In the question of succession, how counties vote doesn’t decide whether they get to join another state. Counties are not sovereign in the way states and the national government share sovereignty under our federal constitution. Regardless of how any Oregon county plebiscites might go, three legislatures would have to vote on it: the Oregon legislature, the Idaho legislature, and the U.S. Congress.
Only a Republican-controlled legislature could possibly think of approving Idaho’s annexation of its territory. Whether or not we will ever see one of those again, remains uncertain. Were Democrats to support such a measure, it would certainly make the remaining population of Oregon an even more progressive political culture. That might be tempting to some on the far left in the Portland metro area, but they’ve already enjoyed a fairly progressive policy environment. Why give up the opportunity to impose that worldview on more people than themselves?
Any scenario where Republicans actually controlled the Oregon House and Senate might be slow to approve a succession of the base of the Republican Party’s voters. This lost territory would be critical to Republican control. So a Republican legislator must ask: should I vote to guarantee my loss of power?
How likely would the Idaho legislature even want to annex these refugee counties? From the perspective of Idaho Republicans, they might see this new territory threatening to dilute their existing power.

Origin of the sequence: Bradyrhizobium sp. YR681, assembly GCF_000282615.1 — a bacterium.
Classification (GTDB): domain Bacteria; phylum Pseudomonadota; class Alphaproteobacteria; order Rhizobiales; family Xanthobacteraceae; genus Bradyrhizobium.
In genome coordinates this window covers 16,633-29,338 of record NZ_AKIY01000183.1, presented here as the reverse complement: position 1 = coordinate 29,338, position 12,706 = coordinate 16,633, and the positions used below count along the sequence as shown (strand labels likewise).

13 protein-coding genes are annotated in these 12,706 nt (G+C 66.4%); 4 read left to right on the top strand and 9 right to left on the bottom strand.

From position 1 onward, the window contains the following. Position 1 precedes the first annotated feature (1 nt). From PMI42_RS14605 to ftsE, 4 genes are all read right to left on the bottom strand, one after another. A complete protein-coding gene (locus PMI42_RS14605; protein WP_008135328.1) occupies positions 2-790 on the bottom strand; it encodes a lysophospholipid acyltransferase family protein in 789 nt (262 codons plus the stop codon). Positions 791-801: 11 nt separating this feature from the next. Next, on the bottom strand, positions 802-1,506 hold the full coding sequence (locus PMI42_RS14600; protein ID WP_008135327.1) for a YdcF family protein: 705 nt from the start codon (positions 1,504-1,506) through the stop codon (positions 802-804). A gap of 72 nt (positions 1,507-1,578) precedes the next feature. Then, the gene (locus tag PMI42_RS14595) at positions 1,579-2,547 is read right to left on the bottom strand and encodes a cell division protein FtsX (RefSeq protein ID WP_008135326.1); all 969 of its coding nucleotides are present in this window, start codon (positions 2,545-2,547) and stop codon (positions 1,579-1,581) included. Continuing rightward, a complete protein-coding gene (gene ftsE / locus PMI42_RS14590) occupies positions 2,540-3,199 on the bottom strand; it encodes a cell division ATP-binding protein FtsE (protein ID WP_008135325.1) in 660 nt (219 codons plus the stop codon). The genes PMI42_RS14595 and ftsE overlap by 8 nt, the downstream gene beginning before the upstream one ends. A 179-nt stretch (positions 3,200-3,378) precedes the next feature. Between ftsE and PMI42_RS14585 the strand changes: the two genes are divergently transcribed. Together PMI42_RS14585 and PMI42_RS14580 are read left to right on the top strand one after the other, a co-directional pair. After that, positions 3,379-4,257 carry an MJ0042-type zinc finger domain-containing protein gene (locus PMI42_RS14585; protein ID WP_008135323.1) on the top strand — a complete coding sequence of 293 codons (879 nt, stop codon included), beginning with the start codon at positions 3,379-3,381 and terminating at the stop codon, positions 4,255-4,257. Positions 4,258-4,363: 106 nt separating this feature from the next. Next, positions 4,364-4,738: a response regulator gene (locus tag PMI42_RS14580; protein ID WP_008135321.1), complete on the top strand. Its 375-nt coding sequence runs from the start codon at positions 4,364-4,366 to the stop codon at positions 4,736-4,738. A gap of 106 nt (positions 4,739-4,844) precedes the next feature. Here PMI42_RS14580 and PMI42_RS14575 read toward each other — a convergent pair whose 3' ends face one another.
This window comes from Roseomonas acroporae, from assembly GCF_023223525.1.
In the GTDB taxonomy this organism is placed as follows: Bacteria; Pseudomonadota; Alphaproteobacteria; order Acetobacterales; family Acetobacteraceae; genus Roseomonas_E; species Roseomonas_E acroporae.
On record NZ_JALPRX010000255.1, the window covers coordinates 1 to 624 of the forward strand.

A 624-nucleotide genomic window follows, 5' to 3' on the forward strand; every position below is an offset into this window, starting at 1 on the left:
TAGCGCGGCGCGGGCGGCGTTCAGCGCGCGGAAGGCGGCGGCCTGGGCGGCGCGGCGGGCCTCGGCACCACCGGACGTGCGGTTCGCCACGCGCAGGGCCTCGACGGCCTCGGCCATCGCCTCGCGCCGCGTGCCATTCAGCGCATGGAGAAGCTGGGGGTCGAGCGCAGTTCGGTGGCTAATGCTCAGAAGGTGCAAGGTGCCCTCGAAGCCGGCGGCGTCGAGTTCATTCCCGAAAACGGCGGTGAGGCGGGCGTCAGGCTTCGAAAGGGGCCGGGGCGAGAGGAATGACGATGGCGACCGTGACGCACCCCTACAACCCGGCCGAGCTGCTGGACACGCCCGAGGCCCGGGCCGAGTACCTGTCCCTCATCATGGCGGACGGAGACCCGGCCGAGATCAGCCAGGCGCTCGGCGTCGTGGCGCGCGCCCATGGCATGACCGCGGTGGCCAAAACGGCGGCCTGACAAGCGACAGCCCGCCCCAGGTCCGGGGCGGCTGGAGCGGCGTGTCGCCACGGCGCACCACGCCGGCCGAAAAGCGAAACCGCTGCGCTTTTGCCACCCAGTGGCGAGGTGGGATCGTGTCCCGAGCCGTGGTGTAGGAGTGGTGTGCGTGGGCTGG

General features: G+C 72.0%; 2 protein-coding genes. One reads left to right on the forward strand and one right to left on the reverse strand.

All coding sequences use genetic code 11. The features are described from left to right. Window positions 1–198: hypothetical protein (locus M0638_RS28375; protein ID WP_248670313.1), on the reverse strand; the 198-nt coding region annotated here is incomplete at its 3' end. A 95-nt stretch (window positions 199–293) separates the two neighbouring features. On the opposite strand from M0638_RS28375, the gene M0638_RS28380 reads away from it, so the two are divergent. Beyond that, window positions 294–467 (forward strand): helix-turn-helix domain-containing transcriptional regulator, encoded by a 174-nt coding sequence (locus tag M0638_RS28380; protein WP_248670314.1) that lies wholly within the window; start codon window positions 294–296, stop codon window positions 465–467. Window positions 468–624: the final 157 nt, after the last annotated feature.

From the perspective of national politics, Idaho would gain a new congressional seat, but it would be Oregon’s Second Congressional District, a safe Republican seat anyway. Though that would not impact the control of the U.S. House of Representatives, it would give Idaho an additional Electoral College vote. No Democrat in Congress would ever vote for that. Maybe they’d bargain it away in exchange for adding Puerto Rico as the 51st state, but national Republicans might not see that as a worthy trade, because Puerto Rico’s two senators would give Democrats an additional two Electoral College votes beyond its single Congressional District.
Many proverbial stars would have to align to make Greater Idaho a reality. It’s fun to think about, but these county votes are likely to amount to little more than protest votes.
Eric Shierman lives in Salem and is the author of We were winning when I was there.